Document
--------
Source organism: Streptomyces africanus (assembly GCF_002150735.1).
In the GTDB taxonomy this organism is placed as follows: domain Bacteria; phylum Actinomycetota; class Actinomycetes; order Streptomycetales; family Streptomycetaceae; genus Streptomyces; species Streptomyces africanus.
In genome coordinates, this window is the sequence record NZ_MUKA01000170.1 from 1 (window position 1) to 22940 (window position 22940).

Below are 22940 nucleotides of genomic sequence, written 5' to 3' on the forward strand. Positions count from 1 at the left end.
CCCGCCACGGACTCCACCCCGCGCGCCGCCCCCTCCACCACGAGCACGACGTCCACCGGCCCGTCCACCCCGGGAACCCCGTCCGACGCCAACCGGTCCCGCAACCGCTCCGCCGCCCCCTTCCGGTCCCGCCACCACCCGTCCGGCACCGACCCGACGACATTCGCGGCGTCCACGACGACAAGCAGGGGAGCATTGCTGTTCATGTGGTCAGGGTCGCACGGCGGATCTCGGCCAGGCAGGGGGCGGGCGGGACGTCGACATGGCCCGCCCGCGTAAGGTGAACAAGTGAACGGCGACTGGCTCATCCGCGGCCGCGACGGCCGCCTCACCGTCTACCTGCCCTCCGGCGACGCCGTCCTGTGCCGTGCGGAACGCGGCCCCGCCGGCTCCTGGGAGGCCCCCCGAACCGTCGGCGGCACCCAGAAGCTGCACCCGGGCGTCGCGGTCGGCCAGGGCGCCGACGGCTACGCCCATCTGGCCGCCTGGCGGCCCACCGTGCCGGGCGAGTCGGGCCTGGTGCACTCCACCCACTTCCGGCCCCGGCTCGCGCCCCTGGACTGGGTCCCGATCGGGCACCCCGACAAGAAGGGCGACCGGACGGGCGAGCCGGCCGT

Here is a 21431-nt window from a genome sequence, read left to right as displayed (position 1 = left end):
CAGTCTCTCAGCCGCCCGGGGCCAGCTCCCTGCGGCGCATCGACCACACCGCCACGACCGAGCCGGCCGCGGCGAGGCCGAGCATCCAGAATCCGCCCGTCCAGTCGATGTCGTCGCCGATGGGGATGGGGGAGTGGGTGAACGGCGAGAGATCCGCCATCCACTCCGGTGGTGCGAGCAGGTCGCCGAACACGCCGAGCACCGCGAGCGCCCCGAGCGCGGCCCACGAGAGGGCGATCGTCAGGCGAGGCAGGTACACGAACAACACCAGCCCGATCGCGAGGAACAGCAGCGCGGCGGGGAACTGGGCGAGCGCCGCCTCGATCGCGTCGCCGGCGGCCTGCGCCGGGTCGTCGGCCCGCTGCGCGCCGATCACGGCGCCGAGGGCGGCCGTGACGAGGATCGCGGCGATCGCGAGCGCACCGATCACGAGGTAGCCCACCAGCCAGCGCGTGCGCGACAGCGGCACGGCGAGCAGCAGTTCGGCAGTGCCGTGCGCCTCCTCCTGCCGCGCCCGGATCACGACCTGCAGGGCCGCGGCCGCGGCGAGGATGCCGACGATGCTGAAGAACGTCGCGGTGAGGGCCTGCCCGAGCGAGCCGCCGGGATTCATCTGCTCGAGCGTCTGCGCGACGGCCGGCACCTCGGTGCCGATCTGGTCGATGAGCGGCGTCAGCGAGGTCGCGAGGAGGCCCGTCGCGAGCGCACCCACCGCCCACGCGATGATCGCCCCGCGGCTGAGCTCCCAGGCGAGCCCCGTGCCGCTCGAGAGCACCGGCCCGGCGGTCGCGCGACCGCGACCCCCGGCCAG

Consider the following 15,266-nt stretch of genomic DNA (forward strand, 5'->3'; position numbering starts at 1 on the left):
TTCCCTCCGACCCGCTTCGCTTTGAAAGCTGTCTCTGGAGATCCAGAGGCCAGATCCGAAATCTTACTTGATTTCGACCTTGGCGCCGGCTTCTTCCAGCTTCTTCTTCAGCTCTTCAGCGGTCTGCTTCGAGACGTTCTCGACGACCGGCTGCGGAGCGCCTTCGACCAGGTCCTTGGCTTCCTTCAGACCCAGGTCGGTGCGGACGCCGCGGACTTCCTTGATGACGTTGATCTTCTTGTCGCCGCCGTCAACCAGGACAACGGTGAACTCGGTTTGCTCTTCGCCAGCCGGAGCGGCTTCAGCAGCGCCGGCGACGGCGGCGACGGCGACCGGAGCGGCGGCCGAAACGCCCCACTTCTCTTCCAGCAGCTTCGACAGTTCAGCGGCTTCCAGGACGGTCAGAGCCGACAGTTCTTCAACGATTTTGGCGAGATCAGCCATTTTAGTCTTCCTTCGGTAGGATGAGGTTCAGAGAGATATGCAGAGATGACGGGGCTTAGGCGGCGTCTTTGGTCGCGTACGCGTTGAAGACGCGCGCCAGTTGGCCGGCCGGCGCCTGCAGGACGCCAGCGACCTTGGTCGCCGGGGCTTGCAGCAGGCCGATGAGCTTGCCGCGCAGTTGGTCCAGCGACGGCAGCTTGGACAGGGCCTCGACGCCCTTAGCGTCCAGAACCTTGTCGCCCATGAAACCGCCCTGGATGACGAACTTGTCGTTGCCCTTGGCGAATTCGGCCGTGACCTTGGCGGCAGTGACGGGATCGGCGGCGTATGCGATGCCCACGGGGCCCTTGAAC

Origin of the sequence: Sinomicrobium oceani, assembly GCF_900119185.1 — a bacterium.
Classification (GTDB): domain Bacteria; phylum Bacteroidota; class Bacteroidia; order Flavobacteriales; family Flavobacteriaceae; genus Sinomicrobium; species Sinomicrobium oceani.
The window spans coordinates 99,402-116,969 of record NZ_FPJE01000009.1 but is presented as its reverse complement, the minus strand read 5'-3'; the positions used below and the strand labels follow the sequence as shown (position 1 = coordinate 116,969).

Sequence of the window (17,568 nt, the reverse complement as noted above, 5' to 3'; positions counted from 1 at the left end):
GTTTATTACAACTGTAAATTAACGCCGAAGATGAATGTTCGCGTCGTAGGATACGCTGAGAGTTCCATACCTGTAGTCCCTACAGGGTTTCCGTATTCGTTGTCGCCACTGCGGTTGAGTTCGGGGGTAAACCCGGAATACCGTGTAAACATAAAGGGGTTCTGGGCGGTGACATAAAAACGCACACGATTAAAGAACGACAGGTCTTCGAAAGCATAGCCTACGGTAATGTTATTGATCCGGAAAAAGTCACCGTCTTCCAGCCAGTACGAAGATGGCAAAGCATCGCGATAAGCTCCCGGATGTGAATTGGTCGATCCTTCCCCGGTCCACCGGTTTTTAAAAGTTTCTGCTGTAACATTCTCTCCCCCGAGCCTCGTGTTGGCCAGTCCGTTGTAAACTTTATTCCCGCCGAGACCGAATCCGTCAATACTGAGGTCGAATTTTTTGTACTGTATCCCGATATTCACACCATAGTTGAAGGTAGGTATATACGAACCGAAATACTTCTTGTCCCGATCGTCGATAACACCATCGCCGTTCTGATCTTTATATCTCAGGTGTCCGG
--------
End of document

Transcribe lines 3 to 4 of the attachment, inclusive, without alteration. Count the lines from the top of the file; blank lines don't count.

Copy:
In genome coordinates, this window is the sequence record NZ_MUKA01000170.1 from 1 (window position 1) to 22940 (window position 22940).

Below are 22940 nucleotides of genomic sequence, written 5' to 3' on the forward strand. Positions count from 1 at the left end.